• Some find Elyon to become this as the first season of the TV show goes on. She starts out legitimately sympathetic, learning that her whole life is a lie and that her adoptive parents and best friends have been deceiving her, driving her into the arms of her brother who is also deceiving her and with actual harmful intentions behind it. However, more and more things start to clearly poke holes in Phobos' facade and should reasonably make Elyon start to question everything, and yet she stubbornly refuses to and clings to the belief that her friends are evil and Phobos is good, only pulling a Heel–Face Turn after Phobos reveals his true colors and tries to kill her, with her friends having to bail her out.
  • What an Idiot!:
    • In the show, Will deciding not to tell Elyon Brown she is Phobos's sister and the princess and rightful ruler to a magical kingdom. She justifies it as Elyon wouldn't believe them or would freak out out, and instead decides to have the Guardians keep a close eye on her. (It's implied that Will is remembering her response to learning about her powers and ownership of the Heart of Kandrakar.) Elyon as a result becomes isolated and vulnerable to Cedric's manipulations after he gives her a job at the bookshop and performs a spell that breaks down her mental barriers. This gets lampshaded later on when Cedric and Phobos manage to convince Elyon that everyone is lying to her, including her parents, and turn her against the Guardians.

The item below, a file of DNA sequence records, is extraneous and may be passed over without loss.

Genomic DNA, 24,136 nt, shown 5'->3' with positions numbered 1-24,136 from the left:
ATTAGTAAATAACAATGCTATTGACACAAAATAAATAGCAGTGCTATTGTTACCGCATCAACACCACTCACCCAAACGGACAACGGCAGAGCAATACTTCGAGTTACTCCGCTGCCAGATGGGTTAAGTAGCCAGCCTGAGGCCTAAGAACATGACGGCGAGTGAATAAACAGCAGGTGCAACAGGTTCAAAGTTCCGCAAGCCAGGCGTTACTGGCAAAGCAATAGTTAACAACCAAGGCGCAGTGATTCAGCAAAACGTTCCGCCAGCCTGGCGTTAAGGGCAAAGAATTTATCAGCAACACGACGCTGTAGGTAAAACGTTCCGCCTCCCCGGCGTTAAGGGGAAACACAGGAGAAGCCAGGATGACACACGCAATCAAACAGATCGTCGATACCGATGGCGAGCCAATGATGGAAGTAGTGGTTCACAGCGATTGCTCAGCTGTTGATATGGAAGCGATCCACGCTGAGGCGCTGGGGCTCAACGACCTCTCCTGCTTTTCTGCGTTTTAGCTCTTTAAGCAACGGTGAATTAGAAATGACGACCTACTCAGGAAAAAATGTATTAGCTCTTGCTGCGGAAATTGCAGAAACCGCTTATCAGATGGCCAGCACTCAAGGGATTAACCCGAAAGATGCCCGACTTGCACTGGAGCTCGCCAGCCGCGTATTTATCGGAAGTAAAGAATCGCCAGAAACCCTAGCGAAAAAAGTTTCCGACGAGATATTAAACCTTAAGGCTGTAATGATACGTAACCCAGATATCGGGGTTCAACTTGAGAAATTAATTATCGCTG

• "N is for Narcissist" had one. The group is barefoot for almost the entire episode because Blunk requests the girls' shoes so that he can pose as them in the mortal realm after ducking out of a school car wash. The girls all shed their shoes and socks and depart without them, and Taranee promptly steps on Cornelia's foot by accident. Their transformed states give them shoes so it isn't a real problem. However, when all but Cornelia are temporarily de-powered to channel their powers into Cornelia, it is. They decide to return to the car wash but none of them remember to retrieve their footwear from Blunk, and people start to question why they're barefoot. Namely, Will gets questioned for her shoes suspiciously being gone (even though going barefoot at a car wash isn't unusual to avoid wet shoes, which she could have easily argued that she took her footwear off so it wouldn't get wet and wearing wet footwear would be unpleasant feeling, but apparently didn't). Eventually, the adults realize the trick the girls pulled, and unaware of their heroic secret identities, assume they're being selfish. They're accused of shirking their duties and made to wash a bus, but Cornelia takes the rap. The girls decide to help her wash the bus anyway out of gratitude. Then, at the very end of the episode, Cornelia's feet get wet from the girls messing around with the cleaning water and she finally realizes none of them have shoes on and opines where hers might be. Took a long time for the shoe to drop, huh?